Gnaraloo feral animal control started at Gnaraloo in 2009, when a calculated 1,100 foxes were predating our sea turtle hatchlings and other native species. Karen Hattingh (GTCP Project Manager), Paul Richardson (Gnaraloo leaseholder) and Mike Butcher (Animal and Pest Management), spearheaded the program. Mike, a specialist in pest control, has continued to stay connected and teach about feral animal and pest control to the Gnaraloo Turtle Conservation Program Field Research Teams of the last 9 years.
Feral animal surveys and tactics take careful consideration and depend on variable circumstances like the area of survey, the species surveyed, the accuracy needed, the time of year, and the reasons the area needs to be watched. A plan is conducted using these qualifications and a specific action is taken using cameras, pitfall traps, aerial surveys, bait take, sand plots, and/or capture-mark-recapture.
The primary mode of management at Gnaraloo is bait take, which uses locally-sourced Kangaroo meat injected with 1080 poison. As a visitor to the country and a conservationist, I was concerned at the use of such a strong poison on animals so interspersed with native species. Mike taught us however, that 1080 is collected from naturally occurring plants under the genus Gastrolobium. Native animals, whose ancestors have roamed the country for centuries, have an exceptionally high tolerance for the poison and are unaffected by its usage in pest management!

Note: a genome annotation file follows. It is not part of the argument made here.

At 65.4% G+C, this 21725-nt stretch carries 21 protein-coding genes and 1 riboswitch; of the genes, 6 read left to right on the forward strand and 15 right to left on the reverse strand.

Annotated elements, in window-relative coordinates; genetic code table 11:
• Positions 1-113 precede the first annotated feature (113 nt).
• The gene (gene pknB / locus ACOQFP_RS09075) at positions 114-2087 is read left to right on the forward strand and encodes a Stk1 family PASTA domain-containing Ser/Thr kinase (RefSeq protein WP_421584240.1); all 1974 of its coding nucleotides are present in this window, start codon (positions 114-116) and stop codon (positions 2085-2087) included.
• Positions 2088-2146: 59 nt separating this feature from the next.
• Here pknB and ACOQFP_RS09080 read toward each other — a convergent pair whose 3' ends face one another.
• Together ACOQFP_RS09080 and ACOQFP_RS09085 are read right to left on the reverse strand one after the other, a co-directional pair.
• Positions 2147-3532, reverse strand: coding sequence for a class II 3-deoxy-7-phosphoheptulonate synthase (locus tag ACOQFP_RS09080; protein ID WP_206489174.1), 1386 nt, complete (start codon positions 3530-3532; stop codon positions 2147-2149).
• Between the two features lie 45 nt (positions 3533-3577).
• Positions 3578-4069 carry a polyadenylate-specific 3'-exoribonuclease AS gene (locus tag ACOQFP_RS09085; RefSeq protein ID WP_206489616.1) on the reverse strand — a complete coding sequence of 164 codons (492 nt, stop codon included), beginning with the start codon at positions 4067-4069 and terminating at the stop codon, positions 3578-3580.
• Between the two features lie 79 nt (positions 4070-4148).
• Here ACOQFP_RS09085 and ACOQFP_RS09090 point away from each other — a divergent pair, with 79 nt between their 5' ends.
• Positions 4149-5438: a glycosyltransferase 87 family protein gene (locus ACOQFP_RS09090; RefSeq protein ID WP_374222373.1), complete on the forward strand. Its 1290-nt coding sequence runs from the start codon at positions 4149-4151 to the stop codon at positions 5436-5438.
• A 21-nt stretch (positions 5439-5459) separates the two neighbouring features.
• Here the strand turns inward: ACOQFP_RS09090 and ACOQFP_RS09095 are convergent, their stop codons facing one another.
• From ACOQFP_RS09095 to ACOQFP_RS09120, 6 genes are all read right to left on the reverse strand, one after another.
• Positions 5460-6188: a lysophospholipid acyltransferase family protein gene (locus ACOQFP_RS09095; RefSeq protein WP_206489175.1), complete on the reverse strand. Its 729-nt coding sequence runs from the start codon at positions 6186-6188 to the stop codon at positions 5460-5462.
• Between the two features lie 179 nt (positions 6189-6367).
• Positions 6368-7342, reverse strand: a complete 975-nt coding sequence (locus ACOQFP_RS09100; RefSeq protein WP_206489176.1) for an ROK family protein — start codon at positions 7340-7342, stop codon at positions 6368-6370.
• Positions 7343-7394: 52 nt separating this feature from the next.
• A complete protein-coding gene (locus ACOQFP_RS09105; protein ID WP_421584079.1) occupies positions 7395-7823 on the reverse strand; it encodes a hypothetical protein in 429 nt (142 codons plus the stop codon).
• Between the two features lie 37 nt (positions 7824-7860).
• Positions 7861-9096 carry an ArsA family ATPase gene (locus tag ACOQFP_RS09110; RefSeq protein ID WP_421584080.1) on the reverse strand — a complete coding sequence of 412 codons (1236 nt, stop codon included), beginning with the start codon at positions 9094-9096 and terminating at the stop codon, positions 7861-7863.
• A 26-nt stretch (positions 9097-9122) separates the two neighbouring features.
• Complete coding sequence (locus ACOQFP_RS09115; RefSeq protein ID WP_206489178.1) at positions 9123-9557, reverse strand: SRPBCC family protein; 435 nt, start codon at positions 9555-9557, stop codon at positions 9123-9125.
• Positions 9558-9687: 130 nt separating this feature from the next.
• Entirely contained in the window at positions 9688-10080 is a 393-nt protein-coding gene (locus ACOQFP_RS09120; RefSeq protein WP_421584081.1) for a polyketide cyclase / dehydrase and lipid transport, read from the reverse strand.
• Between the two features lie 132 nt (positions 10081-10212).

After we learned about management processes, we studied how to distinguish animal tracks from one another. Wild dogs have the largest print with clear claw marks and front toes more compact and close to the central foot pad. Foxes are similar in shape but with longer toe pads and claws on the front toes. Feral cats are distinctly different because they have a circular print with dainty toes surrounding a central foot pad. The training got harder with prints of kangaroos, emus, monitor lizards, and echidnas but the “out-of-towners” were forgiven for their lack of previous knowledge about Australian species. All in all, it was a fantastic day and the training has already proved useful by giving us things to do while the project vehicle, Nigel, was undergoing maintenance.
Written by: Tess DeSerisy